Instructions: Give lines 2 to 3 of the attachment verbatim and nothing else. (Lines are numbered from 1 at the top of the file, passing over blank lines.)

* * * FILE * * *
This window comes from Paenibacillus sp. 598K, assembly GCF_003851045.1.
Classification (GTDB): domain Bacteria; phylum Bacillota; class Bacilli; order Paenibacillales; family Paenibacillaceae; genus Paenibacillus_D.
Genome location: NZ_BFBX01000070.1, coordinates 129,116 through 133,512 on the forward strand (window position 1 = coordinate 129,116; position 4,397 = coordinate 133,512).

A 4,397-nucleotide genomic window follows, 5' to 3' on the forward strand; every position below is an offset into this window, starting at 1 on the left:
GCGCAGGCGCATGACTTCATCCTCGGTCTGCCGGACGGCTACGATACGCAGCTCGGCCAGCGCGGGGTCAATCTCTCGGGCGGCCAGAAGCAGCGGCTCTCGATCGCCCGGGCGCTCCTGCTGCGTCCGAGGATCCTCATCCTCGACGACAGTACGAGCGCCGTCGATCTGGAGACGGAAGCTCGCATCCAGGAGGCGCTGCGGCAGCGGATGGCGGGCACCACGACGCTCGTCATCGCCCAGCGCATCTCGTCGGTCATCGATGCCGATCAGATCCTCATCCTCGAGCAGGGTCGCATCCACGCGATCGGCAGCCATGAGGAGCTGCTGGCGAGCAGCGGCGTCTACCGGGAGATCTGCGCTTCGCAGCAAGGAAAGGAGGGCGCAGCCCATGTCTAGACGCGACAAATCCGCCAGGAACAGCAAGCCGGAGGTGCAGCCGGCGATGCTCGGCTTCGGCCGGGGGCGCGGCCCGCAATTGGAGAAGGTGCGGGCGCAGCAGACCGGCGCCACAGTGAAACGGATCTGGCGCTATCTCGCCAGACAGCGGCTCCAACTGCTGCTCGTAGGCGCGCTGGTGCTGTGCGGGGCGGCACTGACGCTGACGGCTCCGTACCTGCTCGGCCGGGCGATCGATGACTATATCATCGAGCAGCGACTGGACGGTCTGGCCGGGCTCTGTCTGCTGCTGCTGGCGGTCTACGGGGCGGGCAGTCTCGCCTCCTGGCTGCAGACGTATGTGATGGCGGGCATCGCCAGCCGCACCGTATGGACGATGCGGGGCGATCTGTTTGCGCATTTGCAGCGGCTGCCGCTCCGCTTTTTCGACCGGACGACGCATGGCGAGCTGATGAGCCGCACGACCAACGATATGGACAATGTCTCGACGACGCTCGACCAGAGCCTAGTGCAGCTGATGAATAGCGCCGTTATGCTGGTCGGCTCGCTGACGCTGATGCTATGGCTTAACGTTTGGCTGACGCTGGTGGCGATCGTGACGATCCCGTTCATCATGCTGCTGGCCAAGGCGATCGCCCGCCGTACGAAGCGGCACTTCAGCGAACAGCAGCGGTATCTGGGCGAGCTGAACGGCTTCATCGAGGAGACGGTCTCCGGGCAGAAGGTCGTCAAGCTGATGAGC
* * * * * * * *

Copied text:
Classification (GTDB): domain Bacteria; phylum Bacillota; class Bacilli; order Paenibacillales; family Paenibacillaceae; genus Paenibacillus_D.
Genome location: NZ_BFBX01000070.1, coordinates 129,116 through 133,512 on the forward strand (window position 1 = coordinate 129,116; position 4,397 = coordinate 133,512).